For the next hour, Frank (or The Old B*stard as he refers to himself) regaled us with the history and stories of Evelyn, “the Old B*tch” and her bar. How it came to have foreign currency, now dollar bills, pinned all over the wall, why there were hats, jerseys, and ladies underwear hanging from the rafters, what happened when he hired a five month old baby to greet customers at the door. All these stories and more just rolled out of him. (For the details, you’ll have to go yourself!) We were enchanted, whether the stories were true or not, the fact that his granddaughter tended bar, his son stopped by for a chat, and he made us laugh, gave us far more than we expected for the $20 we paid for our first Big Easy lunch. As we left there was nothing to do but hug the nonagenarian Old B*astard and thank him for a wonderful introduction to New Orleans.
If you don’t have a car, staying in the French Quarter is a must. If you stay in the French Quarter, and want to sleep, be sure to reserve a room off of Bourbon Street. Despite its fame, or notoriety, Bourbon Street activity is not attractive. Most nights, and especially on week-ends, it is filled with intoxicated students and tourists reeling and bumping down the street, loud souvenir and cocktail hawkers, and garbage trucks. If you like that kind of scene, go ahead and indulge. If that’s not your thing, walk Bourbon Street in the daylight.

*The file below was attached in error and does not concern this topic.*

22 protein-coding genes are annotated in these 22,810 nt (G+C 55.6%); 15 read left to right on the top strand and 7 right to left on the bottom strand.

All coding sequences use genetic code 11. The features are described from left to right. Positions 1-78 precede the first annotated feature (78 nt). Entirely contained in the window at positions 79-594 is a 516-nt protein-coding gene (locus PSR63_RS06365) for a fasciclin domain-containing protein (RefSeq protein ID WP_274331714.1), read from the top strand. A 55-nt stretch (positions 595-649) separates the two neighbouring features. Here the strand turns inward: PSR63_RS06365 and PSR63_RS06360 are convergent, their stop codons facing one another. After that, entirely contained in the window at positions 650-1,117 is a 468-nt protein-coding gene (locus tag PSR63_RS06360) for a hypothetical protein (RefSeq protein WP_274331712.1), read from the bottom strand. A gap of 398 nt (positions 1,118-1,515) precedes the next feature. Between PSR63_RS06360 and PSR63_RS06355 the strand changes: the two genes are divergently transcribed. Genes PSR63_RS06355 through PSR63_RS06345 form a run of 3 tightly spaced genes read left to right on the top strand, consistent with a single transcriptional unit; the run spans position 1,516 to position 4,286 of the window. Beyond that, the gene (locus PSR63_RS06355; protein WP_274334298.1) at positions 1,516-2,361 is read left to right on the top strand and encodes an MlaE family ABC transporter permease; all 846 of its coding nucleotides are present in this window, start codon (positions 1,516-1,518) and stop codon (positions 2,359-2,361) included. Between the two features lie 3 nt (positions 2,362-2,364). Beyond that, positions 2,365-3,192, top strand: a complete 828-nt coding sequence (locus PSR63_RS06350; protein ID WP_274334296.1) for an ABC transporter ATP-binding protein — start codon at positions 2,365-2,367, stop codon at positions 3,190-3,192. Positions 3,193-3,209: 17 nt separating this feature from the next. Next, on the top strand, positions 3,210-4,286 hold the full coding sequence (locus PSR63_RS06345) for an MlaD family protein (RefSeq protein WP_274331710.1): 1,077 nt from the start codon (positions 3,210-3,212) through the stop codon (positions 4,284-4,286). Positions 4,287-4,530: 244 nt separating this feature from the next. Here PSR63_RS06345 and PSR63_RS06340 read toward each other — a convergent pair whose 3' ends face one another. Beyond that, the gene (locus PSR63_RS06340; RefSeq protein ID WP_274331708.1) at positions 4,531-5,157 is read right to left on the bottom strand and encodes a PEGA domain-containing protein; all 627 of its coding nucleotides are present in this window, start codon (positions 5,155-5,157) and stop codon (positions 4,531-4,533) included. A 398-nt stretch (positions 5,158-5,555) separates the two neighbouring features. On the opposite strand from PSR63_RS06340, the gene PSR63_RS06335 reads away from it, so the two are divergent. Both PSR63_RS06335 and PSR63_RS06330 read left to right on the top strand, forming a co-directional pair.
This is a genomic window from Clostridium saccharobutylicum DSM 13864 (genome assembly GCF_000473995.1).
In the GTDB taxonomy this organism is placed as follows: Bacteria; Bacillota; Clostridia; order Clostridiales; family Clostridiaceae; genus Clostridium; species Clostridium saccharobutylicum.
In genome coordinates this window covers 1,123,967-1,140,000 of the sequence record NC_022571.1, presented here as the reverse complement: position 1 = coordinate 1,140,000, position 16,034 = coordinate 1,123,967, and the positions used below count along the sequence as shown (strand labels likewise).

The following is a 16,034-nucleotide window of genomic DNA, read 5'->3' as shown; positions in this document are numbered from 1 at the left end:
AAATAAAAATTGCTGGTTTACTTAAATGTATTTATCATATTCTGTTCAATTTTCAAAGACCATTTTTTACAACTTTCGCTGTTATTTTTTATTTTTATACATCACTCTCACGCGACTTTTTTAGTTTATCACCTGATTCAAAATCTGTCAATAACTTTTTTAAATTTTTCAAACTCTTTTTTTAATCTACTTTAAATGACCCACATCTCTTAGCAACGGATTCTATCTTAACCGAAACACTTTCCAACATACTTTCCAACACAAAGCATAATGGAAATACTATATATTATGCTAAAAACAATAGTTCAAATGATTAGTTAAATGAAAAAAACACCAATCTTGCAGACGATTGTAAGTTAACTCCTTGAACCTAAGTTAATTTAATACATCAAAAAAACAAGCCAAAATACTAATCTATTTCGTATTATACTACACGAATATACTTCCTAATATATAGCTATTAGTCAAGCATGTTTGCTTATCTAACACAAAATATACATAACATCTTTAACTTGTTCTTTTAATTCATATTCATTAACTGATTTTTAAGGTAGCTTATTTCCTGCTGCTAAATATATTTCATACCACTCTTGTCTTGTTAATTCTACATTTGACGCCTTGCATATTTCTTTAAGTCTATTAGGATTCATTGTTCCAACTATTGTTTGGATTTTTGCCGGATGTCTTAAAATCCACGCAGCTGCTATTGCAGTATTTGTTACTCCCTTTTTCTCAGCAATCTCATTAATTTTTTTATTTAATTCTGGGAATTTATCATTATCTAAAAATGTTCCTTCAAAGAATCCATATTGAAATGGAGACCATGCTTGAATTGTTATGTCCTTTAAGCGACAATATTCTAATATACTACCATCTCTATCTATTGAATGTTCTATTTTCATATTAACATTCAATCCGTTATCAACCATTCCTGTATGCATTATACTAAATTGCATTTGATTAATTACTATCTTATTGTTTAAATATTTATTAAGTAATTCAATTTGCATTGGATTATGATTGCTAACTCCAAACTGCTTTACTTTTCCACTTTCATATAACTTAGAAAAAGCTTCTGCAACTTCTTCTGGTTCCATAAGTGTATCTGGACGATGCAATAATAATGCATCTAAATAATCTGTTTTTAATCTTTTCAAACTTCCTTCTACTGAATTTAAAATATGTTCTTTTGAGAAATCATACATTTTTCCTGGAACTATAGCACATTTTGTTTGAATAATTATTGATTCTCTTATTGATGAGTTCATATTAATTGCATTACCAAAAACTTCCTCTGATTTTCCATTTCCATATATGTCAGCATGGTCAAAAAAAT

The rest of the French Quarter is a treasure chest of sights, sounds and smells. The Quarter is small enough to walk everywhere and you can quickly get the lay of the land, and find yourself meandering up and down the memorable streets: Royal, St. Louis, Iberville, Chartres (“Charter”), Bienville, Conti, etc. Window-shopping is irresistible. Antique store displays tempt you with diamonds and rubies, antique and deco jewelry, fine bone china, carved and embossed furniture, even old firearms and swords. In and out of the air conditioning, encouraged by friendly shopkeepers, you can experience the richness of museums for free, unless you decide to treat yourself to a gold bibelot encrusted with jewels. Less expensive is a stop for chicory coffee and a croissant, or better yet, the Cafe du Monde’s dark-roast chicory cafe au lait and a beignet.
Ahhh, the beignet. Not to be missed. Not to feel guilty. Think fried dough, but elegant: fat little rectangular purses of sweet, deep-fried on the outside, melting-hot inside, crisp culinary sins covered with a snowy blanket of powdered sugar. The beignets come piled three to a small plate, a tidy pyramid covered by fluffy sugar. When you at last look up, the small cafŽ table is covered with drifting powder and balled up paper napkins, a scene we dubbed Carnage des Beignets. And all this while live trumpet music plays over your head, accompanied by a wailing jazz cry that mingles southern sorrow and joy. It is here that Hack Bartholemew stands by the iron railings and draws from an old battered horn the tunes for sale on his CDs, Lifting Jesus Up Down in New Orleans and Holy Ghost Transfusions. Like so many artists and musicians in this city, Hack is raising money for the children of New Orleans, though it is clear he has minimal resources of his own.